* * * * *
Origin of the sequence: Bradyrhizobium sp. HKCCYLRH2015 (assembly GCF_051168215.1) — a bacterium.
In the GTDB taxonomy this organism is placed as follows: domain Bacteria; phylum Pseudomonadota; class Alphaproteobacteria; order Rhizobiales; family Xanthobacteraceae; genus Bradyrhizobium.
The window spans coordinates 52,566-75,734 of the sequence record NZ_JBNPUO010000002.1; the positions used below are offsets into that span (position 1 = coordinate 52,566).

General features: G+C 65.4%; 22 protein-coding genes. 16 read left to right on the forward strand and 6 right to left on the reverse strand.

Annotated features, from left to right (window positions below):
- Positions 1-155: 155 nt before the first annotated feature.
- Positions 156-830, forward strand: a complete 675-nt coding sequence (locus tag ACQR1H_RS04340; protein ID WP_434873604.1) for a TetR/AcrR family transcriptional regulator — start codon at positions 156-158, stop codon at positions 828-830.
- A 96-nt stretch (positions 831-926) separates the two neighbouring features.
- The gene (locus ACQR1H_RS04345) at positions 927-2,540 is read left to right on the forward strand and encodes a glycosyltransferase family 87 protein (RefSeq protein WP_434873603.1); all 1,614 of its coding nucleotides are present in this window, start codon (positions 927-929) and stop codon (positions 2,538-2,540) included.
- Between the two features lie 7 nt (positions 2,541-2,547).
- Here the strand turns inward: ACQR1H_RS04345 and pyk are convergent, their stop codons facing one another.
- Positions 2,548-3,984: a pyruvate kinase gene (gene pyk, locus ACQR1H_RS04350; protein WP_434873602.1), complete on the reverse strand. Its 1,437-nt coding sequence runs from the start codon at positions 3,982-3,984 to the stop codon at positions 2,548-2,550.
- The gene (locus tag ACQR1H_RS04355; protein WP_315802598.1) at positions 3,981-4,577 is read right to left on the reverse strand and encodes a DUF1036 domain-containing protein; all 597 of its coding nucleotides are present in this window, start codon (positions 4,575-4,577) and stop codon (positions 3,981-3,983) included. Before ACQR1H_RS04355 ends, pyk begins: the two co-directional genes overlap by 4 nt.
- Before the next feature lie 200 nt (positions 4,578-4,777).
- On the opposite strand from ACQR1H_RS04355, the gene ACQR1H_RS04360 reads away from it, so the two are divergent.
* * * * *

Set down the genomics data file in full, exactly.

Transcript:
Origin of the sequence: Bradyrhizobium sp. HKCCYLRH2015 (assembly GCF_051168215.1) — a bacterium.
In the GTDB taxonomy this organism is placed as follows: domain Bacteria; phylum Pseudomonadota; class Alphaproteobacteria; order Rhizobiales; family Xanthobacteraceae; genus Bradyrhizobium.
The window spans coordinates 52,566-75,734 of the sequence record NZ_JBNPUO010000002.1; the positions used below are offsets into that span (position 1 = coordinate 52,566).

General features: G+C 65.4%; 22 protein-coding genes. 16 read left to right on the forward strand and 6 right to left on the reverse strand.

Annotated features, from left to right (window positions below):
- Positions 1-155: 155 nt before the first annotated feature.
- Positions 156-830, forward strand: a complete 675-nt coding sequence (locus tag ACQR1H_RS04340; protein ID WP_434873604.1) for a TetR/AcrR family transcriptional regulator — start codon at positions 156-158, stop codon at positions 828-830.
- A 96-nt stretch (positions 831-926) separates the two neighbouring features.
- The gene (locus ACQR1H_RS04345) at positions 927-2,540 is read left to right on the forward strand and encodes a glycosyltransferase family 87 protein (RefSeq protein WP_434873603.1); all 1,614 of its coding nucleotides are present in this window, start codon (positions 927-929) and stop codon (positions 2,538-2,540) included.
- Between the two features lie 7 nt (positions 2,541-2,547).
- Here the strand turns inward: ACQR1H_RS04345 and pyk are convergent, their stop codons facing one another.
- Positions 2,548-3,984: a pyruvate kinase gene (gene pyk, locus ACQR1H_RS04350; protein WP_434873602.1), complete on the reverse strand. Its 1,437-nt coding sequence runs from the start codon at positions 3,982-3,984 to the stop codon at positions 2,548-2,550.
- The gene (locus tag ACQR1H_RS04355; protein WP_315802598.1) at positions 3,981-4,577 is read right to left on the reverse strand and encodes a DUF1036 domain-containing protein; all 597 of its coding nucleotides are present in this window, start codon (positions 4,575-4,577) and stop codon (positions 3,981-3,983) included. Before ACQR1H_RS04355 ends, pyk begins: the two co-directional genes overlap by 4 nt.
- Before the next feature lie 200 nt (positions 4,578-4,777).
- On the opposite strand from ACQR1H_RS04355, the gene ACQR1H_RS04360 reads away from it, so the two are divergent.